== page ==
Atterberg limits

Do you know the Atterberg limits define the three critical water content limits of a fine grained soil?

Yes! Atterberg limits are consistency limits of soil that define the water content at which the soil changes from one state to the other on addition or removal of water content.

Fine-grained soil, especially clayey soils changes their attributes or characteristics upon addition or expulsion of water content.

Before we can go deep of what Atterberg limits are or why are they important?

Let’s quickly revise about the four states of soil. A fine grained soil must be in any of the following consistency states depending on the water content in them:

  1. Solid state
  2. Semi-solid state
  3. Plastic State
  4. Liquid State

Clayey soils when added with water content expand in volume and this expansion depends on the structure or mineralogical characteristics of soil. Silt, clay, and sand have a different mineralogical character.

Thus their percentage in any type of soil would drastically change the behavior or character under loading. Clayey soils upon addition of water expand and upon variation of water content may shrink as well.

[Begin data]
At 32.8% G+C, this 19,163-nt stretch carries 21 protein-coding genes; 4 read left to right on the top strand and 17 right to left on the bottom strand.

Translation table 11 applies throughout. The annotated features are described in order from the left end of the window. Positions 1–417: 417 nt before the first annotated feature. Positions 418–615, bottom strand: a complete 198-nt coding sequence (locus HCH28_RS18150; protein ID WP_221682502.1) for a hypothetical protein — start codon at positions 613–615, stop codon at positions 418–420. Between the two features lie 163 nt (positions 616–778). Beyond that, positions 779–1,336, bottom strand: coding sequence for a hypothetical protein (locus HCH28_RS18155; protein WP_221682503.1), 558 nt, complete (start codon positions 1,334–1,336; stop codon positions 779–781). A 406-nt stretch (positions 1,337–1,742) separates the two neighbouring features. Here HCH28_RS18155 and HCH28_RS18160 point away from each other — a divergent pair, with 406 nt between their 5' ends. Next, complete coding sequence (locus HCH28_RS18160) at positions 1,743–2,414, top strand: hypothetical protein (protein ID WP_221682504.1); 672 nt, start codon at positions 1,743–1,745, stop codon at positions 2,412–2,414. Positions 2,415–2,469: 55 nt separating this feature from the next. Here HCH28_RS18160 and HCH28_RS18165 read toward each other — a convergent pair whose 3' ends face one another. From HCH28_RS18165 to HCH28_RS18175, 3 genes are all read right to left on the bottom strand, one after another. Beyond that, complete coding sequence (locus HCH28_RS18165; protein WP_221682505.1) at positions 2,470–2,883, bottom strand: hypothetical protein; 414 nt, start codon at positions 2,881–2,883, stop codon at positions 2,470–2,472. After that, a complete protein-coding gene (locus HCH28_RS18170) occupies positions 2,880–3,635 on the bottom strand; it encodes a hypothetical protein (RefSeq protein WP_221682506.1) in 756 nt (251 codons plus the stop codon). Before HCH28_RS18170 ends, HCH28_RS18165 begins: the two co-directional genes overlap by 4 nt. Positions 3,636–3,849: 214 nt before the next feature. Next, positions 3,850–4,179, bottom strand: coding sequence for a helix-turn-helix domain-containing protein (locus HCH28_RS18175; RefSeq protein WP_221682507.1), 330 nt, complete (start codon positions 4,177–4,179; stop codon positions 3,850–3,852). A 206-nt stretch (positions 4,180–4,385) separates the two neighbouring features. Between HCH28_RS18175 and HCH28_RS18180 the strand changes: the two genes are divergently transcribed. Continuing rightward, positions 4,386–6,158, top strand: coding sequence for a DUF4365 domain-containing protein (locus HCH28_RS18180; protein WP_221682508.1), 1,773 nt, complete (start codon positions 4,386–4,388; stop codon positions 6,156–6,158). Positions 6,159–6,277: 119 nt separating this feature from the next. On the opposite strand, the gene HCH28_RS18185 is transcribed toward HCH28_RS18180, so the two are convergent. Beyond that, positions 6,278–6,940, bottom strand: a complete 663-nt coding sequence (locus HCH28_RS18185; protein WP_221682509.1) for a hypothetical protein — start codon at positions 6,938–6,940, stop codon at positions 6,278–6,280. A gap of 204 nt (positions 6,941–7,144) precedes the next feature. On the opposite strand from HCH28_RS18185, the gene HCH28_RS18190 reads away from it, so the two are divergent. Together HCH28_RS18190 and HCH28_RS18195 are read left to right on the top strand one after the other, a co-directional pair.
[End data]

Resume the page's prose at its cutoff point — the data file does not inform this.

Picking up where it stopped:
While doing so, they also have variable value of shear strength which is a very important parameter of soil considered during design of foundation for structures.

Atterberg limits
Atterberg limits

Now, Alber Atterberg or Albert Mauritz Atterberg, who was a Swedish Chemist and an agronomist has created a limit to classify clay particles. During his study on different types of soils, he found plasticity to be a particular characteristics of clayey soils and as a result he defined consistency limits that were later named after his name as “Atterberg Limits”.  Later on, Arthur Casagrande and Karl Terzaghi (renowned as pioneers of soil mechanics) further refined the limits.

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What are Atterberg limits used for?

Now that you’ve got the definition and basics of Atterberg limits covered, let’s new see why are Atterberg limits important?

Atterberg limits define the consistency or engineering properties of fine-grained soils. Experts and geo-engineers use Atterberg limits to distinguish between silt and clayey soils or even they can further classify between different types of silts and clays.

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During design phase of a structure or building, designers specify the soil to be have a suitable value of Atterberg limits to ensure the apt amount of shear strength and so the soil won’t go extensive change in volume upon addition of water content from the underground water table.

Different types of tests are performed in geotechnical laboratory to determine various limits of soil. We’ll go in detail later in this article.